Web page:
Box office closed, bar closed, bistro closed and toilets closed…
KEN TOWL went along to see what the Fairfield Halls experience is like these days, and with a box seat (pictured left) he managed to last longer than the Mayor of Croydon, to witness a sublime performance.
Photographs: SIMON BENTLEY
The Fairfield Halls are open for business, but in a rather half-hearted way.
There is no box office, no front-of-house beyond a trio of uniformed hired security and a small stand with leaflets advertising up-and-coming (and up-and-gone) events.
The 2022 Fairfield experience is a strange one. There are bag checks but the ticket check appears to be optional, so as long as you are bagless, you might be allowed to stroll right into the vast lobby to find a lot of people milling about aimlessly.
Of the two bars, one is closed and it does not look like it has been in use post-lockdown.
I went there on Saturday to see the combined efforts of the Croydon Philharmonic Choir, the Basingstoke Choral Society, the Choir of St Mary’s CofE Primary School, Oxted (yes, a primary, and they were wonderful!) and Docklands Sinfonia. They were all there to perform the Carl Orff masterpiece “Carmina Burana”, prefaced by a warm-up on Constance Lambert’s “Rio Grande” and a performance of George Gershwin’s “Rhapsody in Blue” by the orchestra alone. I took my friend Simon along because he likes a bit of Gershwin, and he’s handy with camera, too.
We had a few minutes to spare so we had a little look around.
In the toilets, Simon encountered Elton John and I found David Bowie, in the form of back-of-the-door photos, purporting to be from concerts at the Halls from back in the days that the Fairfield was an iconic rock music venue. Such days are long gone, and longer gone than the text under David Bowie would suggest. The photo shows a young Ziggy-era Bowie on stage with guitarist Mick Ronson; it attributes this to a concert in 2012. Maybe it isn’t Mick Ronson. After all, Mick Ronson died in 1993.
There are toilets on every floor of the Fairfield. More than half of them were closed.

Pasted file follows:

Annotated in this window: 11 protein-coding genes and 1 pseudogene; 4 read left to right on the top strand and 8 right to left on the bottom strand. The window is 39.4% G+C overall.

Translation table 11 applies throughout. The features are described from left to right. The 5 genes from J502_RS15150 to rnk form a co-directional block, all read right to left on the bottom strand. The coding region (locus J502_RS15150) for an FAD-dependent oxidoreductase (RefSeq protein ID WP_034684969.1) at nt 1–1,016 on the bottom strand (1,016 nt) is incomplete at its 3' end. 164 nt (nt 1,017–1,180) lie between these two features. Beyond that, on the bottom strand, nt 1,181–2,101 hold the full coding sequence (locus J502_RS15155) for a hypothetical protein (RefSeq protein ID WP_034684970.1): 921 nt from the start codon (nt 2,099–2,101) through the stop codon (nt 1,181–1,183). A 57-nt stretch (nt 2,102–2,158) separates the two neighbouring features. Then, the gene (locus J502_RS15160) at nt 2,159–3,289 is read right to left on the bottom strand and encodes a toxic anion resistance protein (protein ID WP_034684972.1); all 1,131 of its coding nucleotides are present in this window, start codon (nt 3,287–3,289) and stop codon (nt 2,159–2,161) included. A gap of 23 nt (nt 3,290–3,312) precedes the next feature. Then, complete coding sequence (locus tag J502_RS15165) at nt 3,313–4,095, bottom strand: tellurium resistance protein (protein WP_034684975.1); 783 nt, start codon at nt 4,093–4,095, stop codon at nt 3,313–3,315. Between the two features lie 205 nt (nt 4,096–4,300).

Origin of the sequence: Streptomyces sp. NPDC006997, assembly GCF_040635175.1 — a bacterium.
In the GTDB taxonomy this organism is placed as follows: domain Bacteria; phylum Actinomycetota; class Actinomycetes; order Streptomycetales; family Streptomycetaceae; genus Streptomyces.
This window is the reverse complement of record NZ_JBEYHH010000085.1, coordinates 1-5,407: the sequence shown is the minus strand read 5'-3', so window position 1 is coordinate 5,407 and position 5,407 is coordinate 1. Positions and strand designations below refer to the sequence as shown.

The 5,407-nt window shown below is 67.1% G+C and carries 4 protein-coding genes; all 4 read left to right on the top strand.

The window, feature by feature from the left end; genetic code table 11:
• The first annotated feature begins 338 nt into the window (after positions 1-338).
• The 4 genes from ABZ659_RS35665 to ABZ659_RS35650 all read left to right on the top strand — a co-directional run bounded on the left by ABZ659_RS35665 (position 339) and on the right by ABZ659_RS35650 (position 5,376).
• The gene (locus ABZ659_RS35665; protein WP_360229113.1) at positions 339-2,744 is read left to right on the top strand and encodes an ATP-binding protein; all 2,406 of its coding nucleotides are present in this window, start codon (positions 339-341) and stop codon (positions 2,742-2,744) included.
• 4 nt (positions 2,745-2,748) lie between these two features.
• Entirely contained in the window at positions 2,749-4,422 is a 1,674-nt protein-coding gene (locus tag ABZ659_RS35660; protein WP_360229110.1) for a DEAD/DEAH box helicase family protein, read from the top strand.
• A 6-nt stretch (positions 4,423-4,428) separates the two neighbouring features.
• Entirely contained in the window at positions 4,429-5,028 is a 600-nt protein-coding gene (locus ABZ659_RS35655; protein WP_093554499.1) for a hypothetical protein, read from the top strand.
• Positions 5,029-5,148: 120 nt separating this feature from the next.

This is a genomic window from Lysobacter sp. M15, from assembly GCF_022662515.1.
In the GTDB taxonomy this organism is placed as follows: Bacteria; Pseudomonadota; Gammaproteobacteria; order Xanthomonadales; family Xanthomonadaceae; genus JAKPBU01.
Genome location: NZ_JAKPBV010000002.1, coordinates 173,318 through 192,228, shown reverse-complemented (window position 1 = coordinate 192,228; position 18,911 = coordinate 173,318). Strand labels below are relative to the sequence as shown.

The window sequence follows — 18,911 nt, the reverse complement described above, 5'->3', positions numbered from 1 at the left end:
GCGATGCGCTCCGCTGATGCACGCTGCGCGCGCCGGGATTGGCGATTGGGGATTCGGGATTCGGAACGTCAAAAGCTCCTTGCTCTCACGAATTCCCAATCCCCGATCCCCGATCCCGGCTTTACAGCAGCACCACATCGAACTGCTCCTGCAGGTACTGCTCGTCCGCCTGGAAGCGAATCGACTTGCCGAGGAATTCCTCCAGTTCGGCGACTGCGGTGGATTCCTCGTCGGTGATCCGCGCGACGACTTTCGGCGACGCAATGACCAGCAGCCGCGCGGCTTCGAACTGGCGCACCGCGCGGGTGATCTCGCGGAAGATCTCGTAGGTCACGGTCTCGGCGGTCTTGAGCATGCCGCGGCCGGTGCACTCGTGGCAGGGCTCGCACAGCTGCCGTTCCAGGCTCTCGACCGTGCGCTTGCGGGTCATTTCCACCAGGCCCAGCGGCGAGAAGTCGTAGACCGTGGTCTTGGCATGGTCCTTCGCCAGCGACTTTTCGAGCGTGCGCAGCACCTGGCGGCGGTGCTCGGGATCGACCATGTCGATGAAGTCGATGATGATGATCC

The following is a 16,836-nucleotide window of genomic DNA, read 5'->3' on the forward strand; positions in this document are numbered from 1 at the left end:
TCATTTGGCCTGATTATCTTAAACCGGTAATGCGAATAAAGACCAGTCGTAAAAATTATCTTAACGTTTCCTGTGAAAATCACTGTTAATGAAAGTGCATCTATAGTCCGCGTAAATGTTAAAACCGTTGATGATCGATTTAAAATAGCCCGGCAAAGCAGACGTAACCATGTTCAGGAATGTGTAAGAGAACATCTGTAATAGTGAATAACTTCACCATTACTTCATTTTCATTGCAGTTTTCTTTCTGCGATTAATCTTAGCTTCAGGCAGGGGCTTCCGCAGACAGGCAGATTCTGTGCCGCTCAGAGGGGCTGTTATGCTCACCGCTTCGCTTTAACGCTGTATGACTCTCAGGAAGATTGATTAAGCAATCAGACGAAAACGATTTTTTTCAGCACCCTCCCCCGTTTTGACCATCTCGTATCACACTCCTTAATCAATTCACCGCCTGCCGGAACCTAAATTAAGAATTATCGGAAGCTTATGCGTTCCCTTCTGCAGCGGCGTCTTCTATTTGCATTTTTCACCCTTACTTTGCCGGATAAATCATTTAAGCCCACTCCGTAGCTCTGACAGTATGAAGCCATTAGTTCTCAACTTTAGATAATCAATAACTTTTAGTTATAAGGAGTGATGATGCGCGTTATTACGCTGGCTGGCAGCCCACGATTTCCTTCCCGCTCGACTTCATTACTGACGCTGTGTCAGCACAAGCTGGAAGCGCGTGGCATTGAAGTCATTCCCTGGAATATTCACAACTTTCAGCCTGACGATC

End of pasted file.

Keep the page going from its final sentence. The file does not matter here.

The exclusive, corporate hospitality-style bar on the fourth floor where, on a previous visit shortly after the re-opening in 2019, you were able to get a drink and “limited snacks” for £15, was closed.
The bistro was closed.
There did not appear to be any staff apart from the three on the bar and another two serving coffees.
There was a stand in the foyer selling promotional items associated with the performance of Rush that was taking place in the Ashcroft Theatre. Rush appeared to be something to do with the Empire Windrush and Jamaican music. It turned out to be a one-night-only celebration of reggae and its development via calypso, ska and rocksteady, featuring the music of artists such as Lord Kitchener, Desmond Dekker, Millie Small, Prince Buster and, of course, Bob Marley. It sounded great.
We, meanwhile, were off to the concert hall. With no ushers, we found our seats ourselves.
We had good seats, in the middle of row Q. They must have been good seats. Sitting next to us in Q18 – in his official capacity judging by his chain of office – was the Mayor of Croydon, Sherwan Chowdhury. We were tucked in between the Mayor on one side and a couple of guys on the other.
The rows of seats, even the expensive seats, do not allow for much legroom, and Simon and I are both quite tall, so absent any ushers to ask, we moved to the cheap seats at the back – nearly all of which were empty. No one seemed to mind, particularly the group who had been sitting directly behind us in row R.
Before the performance, a representative of the charity Everyone Matters took to the stage and addressing us as “Mr Mayor, ladies and gentlemen”, said that she would be outside in the interval with a bucket to collect cash donations and would also have available bank details should anyone wish to transfer funds to the charity.